Typical. A week after my own visit to the Blue Lion, and just before I’m about to share my wisdom about this quintessential Yorkshire Dales Inn, the folk at the Good Pub Guide get in first and declare it as being ‘National Inn of the Year’.
I could just write ‘What they said.’ and leave it at that, but it’s still very much worth harking back to what was, to use a localism, a stay that was ‘fair grand’.
The Blue Lion is the type of place where one bottle of wine becomes two, and this, naturally leads on to a third. Book-ending these bottles with a couple of pints of the locally brewed Golden Sheep and a couple of whiskies seemed the polite thing to do on my first visit, which made for a great evening but not much recollection of what we actually ate…
And so a memory-refreshing return visit was booked, this time on a Dinner, Bed & Breakfast rate. This being an ‘Inn’, eating, drinking and then falling into bed here just seems the right thing to do, and at £150 for 2 people midweek, it’s money very well spent.
You’re well fed at the Blue Lion.
After sipping (necking) a bottle of Picpoul de Pinet as we peruse the menu, (the DB&B rate points you to the set menu, but you choose to have an allowance towards the blackboarded a la carte), the dishes we eventually settle on manage to combine the two elements that so many other places seem to struggle with: excellent ingredients that haven’t been mucked about with too much.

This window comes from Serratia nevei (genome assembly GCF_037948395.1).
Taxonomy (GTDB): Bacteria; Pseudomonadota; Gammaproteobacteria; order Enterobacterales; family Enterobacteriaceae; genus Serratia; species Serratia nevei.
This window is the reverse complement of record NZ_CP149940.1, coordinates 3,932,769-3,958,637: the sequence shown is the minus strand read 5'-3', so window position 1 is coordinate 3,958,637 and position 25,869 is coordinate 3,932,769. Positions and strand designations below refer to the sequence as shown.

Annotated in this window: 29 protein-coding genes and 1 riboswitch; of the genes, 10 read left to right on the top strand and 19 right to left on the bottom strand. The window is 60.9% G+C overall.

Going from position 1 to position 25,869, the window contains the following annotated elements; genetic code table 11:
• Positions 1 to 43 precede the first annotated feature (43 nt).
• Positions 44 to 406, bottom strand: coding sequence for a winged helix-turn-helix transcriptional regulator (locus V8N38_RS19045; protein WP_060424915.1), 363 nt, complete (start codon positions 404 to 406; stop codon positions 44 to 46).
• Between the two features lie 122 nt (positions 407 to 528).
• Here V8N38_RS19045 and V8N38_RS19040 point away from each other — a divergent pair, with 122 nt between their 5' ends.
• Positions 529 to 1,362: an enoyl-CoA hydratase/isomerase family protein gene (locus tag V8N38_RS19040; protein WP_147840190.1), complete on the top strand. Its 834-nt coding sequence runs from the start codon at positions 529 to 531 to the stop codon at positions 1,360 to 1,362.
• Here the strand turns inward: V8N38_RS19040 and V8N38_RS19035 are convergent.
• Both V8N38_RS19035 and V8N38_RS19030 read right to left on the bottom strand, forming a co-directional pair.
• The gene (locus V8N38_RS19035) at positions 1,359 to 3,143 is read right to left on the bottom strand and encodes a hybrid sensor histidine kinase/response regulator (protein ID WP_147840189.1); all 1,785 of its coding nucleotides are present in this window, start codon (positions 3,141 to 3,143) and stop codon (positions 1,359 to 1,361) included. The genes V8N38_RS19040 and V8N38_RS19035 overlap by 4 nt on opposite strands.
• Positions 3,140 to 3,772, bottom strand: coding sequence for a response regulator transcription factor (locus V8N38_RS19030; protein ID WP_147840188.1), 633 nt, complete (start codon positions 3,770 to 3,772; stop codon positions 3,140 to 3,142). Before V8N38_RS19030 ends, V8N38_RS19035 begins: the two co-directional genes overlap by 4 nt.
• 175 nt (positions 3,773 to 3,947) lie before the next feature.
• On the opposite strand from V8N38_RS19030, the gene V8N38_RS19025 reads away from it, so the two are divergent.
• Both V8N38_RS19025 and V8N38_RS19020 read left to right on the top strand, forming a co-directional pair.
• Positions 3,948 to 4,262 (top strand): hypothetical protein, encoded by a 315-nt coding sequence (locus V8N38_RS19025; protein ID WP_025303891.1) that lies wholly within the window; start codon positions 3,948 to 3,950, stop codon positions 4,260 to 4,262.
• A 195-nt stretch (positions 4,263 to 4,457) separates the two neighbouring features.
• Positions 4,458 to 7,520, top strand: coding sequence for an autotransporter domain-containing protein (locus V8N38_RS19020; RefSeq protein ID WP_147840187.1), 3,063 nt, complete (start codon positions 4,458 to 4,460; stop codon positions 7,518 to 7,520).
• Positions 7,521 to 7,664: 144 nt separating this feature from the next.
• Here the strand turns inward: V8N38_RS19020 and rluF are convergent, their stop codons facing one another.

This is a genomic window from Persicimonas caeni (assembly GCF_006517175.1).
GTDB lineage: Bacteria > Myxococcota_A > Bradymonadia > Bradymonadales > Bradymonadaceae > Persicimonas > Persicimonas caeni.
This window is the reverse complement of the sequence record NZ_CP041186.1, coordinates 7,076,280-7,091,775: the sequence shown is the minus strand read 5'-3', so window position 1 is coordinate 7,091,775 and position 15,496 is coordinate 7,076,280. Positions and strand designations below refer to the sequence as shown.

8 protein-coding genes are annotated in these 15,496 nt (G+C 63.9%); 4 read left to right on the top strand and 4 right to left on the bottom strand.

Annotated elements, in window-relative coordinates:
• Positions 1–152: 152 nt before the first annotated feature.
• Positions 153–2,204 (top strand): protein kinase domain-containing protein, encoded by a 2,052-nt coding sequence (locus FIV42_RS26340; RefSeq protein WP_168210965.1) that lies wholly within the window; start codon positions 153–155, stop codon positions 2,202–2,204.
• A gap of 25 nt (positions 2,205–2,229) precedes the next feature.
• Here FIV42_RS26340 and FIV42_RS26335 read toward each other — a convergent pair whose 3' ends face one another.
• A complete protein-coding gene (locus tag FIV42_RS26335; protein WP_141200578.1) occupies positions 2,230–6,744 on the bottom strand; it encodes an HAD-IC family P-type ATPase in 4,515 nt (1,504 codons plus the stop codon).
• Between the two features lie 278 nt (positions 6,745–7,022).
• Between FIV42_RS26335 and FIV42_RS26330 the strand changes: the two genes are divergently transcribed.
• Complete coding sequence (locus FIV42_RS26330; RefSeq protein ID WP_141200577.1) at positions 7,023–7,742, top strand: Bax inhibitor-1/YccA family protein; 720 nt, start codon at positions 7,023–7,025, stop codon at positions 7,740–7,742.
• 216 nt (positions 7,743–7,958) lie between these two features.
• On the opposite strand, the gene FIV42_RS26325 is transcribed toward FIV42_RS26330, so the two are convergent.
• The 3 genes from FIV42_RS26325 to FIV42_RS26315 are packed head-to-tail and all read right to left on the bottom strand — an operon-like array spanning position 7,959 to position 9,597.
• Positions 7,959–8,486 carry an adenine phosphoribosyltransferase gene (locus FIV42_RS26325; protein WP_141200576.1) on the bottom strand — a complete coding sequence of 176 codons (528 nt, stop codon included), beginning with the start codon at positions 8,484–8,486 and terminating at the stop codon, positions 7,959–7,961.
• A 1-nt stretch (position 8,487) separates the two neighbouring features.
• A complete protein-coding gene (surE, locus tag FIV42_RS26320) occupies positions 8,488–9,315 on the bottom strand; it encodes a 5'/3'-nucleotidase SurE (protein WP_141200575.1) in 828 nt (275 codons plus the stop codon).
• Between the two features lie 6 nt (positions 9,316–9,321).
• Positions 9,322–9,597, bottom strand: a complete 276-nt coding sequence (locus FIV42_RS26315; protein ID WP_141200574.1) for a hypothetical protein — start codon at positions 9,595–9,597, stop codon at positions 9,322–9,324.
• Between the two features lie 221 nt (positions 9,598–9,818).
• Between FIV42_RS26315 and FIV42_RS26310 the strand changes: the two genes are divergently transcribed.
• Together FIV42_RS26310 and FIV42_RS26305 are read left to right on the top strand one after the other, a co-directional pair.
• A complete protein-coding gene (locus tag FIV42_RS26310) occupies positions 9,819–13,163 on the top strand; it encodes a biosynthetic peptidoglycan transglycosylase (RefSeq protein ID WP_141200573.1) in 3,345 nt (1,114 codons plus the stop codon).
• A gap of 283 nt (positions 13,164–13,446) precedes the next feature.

So for starters there’s a grouse salad flecked with a mild blue cheese to offset the gamey bird, and there’s a buttery goats cheese that’s so good I was tempted to order another plate of it before the mains arrived. However, although there’s a desire to feed you here, there is a line…
If this sounds simple, it’s the best kind of simple. There’s obviously pride and dedication in getting the important things spot-on. A hunk of pork is cooked to melt-in-the-mouth perfection and the accompanying mash smartly manages to feel hearty and creamy but refined and light at the same time. I’d happily eat a packet of the crozzled nuggets of bacon garnish.
The chicken and rabbit terrine had no hint of toughness, just a good bite of bird and bunny.
By this point we’d succumbed to the second bottle of wine and went back into the bar for dessert. I remember that there was chocolate, and that it got finished.
The dining room itself deserves a mention too, and it’s worth noting that there’s mercifully no Michael Buble et al being piped through while you eat, just the clatter of cutlery on plate and, from tables other than our own, regular mumbles of satisfaction. Service is unobtrusive but efficient.
I did fancy going on a mission to find the perfect Inn but that search seems a bit redundant now. I’ll just go back here.